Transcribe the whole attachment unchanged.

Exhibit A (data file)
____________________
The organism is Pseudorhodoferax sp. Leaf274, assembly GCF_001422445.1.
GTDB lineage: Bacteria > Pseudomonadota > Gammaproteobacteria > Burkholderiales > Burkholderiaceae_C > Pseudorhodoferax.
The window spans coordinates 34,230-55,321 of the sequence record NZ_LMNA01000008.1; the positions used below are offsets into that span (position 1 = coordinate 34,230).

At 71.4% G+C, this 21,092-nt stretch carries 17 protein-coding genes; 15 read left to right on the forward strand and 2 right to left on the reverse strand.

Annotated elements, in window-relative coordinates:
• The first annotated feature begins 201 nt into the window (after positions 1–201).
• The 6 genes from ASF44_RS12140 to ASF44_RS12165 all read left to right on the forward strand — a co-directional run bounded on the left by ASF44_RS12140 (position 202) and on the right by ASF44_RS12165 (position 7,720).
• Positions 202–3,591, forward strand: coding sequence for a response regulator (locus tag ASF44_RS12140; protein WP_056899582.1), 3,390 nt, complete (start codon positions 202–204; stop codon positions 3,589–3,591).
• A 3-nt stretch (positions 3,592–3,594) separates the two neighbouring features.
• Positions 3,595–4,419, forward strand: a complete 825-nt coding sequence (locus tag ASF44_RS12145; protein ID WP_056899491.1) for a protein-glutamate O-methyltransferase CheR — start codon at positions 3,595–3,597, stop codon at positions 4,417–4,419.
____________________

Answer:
The organism is Pseudorhodoferax sp. Leaf274, assembly GCF_001422445.1.
GTDB lineage: Bacteria > Pseudomonadota > Gammaproteobacteria > Burkholderiales > Burkholderiaceae_C > Pseudorhodoferax.
The window spans coordinates 34,230-55,321 of the sequence record NZ_LMNA01000008.1; the positions used below are offsets into that span (position 1 = coordinate 34,230).

At 71.4% G+C, this 21,092-nt stretch carries 17 protein-coding genes; 15 read left to right on the forward strand and 2 right to left on the reverse strand.

Annotated elements, in window-relative coordinates:
• The first annotated feature begins 201 nt into the window (after positions 1–201).
• The 6 genes from ASF44_RS12140 to ASF44_RS12165 all read left to right on the forward strand — a co-directional run bounded on the left by ASF44_RS12140 (position 202) and on the right by ASF44_RS12165 (position 7,720).
• Positions 202–3,591, forward strand: coding sequence for a response regulator (locus tag ASF44_RS12140; protein WP_056899582.1), 3,390 nt, complete (start codon positions 202–204; stop codon positions 3,589–3,591).
• A 3-nt stretch (positions 3,592–3,594) separates the two neighbouring features.
• Positions 3,595–4,419, forward strand: a complete 825-nt coding sequence (locus tag ASF44_RS12145; protein ID WP_056899491.1) for a protein-glutamate O-methyltransferase CheR — start codon at positions 3,595–3,597, stop codon at positions 4,417–4,419.